After a story about moldy jam in a LA restaurant went viral, Grub Street interviewed food scientist John Gibbons to learn more about mold contamination in food. Gibbons is an expert on beneficial and detrimental molds. In his interview, he explains basic information about what people should know about mold to make smart choices about their food safety.
From ‘Everything You Need to Know About Eating Moldy Food’
What is mold?
It’s a microscopic fungi. There are thousands and thousands of species of molds. They produce all these digestive enzymes that break down proteins and sugars and fats, export them out of the cell, those enzymes break down the food, and then the mold absorbs all the nutrients once they’re in a good form for them to metabolize.
What differentiates a good mold from a toxic one?
That’s kind of the scary part, because some of them are so closely related that you can’t really tell them apart without looking into their genetics. There’s an organism we study called Aspergillus oryzae. That’s koji. It’s used to make sake and soy sauce. It’s really safe. Its closest related species is called Aspergillus flavus. They look almost identical at the genome level. But Aspergillus flavus produces many of these toxic chemicals. If you looked at them, you may not be able to tell them apart, even if you’ve studied them for years.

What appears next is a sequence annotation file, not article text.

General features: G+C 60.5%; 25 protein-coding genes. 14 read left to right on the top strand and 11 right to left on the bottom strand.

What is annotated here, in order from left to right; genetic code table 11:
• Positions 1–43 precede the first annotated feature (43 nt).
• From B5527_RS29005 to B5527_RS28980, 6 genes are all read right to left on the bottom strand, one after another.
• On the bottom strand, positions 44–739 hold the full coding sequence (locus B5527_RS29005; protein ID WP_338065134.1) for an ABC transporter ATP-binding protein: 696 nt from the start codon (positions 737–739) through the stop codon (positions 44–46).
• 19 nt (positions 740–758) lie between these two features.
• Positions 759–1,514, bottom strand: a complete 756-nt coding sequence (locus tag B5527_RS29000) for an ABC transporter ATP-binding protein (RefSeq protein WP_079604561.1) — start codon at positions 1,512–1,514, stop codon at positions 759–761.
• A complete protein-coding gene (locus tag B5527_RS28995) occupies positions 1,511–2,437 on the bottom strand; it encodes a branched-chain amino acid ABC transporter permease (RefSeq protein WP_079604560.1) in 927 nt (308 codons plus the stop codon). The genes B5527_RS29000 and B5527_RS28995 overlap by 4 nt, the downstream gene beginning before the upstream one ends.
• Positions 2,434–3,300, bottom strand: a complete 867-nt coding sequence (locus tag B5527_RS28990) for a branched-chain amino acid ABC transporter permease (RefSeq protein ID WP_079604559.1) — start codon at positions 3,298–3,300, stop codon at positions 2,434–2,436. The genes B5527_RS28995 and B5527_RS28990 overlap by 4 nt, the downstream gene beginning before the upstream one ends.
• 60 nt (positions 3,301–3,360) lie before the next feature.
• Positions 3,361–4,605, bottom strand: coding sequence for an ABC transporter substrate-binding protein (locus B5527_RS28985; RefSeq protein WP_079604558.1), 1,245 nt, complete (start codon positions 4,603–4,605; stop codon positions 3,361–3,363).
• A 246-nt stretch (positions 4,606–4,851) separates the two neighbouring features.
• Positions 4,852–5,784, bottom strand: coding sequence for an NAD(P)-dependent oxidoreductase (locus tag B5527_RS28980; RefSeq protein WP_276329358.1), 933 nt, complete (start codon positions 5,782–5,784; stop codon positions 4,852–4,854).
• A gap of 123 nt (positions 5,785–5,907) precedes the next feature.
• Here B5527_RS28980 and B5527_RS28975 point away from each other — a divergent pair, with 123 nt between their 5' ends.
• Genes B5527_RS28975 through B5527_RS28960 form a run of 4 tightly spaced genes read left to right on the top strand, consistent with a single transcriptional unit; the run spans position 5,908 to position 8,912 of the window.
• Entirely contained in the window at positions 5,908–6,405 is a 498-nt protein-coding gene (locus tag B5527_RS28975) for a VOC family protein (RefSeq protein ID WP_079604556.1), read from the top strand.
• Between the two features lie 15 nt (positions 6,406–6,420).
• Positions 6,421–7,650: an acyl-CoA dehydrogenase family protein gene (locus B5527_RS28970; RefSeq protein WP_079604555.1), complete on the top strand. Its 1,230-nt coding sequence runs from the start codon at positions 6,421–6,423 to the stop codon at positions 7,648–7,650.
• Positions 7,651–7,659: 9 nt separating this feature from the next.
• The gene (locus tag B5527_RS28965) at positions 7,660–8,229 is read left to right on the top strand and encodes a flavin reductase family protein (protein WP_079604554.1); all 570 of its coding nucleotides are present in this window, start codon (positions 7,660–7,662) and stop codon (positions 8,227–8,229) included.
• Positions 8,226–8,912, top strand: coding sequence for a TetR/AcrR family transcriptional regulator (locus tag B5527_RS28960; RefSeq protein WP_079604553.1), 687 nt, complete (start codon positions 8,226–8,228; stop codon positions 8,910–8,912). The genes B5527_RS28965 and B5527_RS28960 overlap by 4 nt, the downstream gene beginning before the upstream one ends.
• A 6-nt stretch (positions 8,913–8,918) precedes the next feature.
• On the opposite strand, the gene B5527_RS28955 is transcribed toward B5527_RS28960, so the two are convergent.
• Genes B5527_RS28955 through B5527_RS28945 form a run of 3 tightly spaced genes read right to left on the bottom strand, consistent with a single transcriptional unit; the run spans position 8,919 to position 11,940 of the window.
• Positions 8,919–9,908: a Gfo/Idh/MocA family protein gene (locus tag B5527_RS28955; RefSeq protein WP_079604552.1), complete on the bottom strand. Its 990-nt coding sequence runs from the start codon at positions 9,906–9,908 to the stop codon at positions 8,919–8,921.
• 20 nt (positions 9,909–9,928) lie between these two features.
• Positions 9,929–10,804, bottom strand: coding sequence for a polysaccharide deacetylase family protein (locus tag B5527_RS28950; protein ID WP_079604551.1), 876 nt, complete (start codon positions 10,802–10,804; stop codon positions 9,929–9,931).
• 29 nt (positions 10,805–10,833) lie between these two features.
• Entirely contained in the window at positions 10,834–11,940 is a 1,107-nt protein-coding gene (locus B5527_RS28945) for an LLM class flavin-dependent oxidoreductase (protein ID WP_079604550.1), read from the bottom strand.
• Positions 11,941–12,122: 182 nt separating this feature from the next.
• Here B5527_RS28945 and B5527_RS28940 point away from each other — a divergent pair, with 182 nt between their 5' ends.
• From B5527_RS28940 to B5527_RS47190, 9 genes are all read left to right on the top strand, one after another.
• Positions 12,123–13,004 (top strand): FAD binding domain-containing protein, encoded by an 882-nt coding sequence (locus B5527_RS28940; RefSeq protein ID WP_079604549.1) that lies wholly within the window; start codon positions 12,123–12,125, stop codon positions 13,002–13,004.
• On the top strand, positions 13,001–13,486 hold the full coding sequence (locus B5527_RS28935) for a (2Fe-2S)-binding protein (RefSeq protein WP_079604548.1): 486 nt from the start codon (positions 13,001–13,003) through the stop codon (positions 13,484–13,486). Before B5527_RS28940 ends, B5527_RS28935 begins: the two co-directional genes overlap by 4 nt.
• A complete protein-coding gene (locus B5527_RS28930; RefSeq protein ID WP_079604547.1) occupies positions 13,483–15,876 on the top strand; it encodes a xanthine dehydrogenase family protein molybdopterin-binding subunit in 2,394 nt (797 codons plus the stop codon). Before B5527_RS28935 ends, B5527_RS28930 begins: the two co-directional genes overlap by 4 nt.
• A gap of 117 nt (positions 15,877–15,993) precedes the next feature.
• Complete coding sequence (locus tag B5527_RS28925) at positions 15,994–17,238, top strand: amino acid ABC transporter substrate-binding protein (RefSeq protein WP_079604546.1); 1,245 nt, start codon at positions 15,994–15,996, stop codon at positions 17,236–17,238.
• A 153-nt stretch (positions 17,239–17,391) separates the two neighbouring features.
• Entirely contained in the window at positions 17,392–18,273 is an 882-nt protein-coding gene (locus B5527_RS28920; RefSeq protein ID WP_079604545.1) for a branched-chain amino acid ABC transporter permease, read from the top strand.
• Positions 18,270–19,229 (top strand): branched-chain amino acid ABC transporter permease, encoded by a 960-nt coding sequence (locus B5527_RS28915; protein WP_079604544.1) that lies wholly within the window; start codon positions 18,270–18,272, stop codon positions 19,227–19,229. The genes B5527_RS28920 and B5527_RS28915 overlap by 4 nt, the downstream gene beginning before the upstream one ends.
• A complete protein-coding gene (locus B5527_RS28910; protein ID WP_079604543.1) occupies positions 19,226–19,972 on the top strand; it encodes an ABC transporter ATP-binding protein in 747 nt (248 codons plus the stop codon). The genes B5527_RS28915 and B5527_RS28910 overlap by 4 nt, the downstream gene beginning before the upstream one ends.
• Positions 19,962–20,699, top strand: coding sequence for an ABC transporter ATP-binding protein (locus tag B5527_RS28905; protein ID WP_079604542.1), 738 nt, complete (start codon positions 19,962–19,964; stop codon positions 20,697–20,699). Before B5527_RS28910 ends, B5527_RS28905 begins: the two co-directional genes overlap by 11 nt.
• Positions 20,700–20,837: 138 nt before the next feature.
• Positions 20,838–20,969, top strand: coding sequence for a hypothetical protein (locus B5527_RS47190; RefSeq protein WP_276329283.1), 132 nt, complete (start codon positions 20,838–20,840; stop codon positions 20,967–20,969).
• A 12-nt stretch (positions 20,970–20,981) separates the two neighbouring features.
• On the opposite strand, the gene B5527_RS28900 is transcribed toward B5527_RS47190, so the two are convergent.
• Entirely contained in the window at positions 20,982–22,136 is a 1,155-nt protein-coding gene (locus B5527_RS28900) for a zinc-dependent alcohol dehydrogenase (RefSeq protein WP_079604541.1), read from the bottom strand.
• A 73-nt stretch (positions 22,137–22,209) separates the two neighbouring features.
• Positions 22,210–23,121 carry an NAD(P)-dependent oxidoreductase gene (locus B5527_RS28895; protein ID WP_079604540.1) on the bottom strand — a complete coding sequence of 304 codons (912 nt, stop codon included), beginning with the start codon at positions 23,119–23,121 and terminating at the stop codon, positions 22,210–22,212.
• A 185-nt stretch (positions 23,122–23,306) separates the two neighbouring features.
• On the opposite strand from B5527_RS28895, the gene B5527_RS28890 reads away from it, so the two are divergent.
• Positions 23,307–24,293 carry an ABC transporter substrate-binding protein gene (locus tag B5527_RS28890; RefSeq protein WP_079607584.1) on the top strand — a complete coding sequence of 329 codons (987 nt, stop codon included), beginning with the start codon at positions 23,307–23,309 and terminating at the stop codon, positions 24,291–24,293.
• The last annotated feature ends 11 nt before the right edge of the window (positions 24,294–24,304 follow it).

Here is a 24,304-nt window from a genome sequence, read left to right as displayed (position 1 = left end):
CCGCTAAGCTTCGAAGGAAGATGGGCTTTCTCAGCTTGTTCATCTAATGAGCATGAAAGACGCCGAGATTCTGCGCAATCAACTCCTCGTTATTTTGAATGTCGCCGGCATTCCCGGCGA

How does mold end up on food?
Mold spores are incredibly buoyant. There’s an estimate that we inhale 50 to 100 Aspergillus spores per day — they’re everywhere. And they just wait until the conditions are right to start growing.
When you open your refrigerator and something is a little fuzzy, what do you do?
Because I study this stuff, and I’ve seen some of the really bad effects of different toxins, I don’t really take chances with it. That being said, fungal-fermented foods are some of my favorite foods — I just don’t trust it happening spontaneously.
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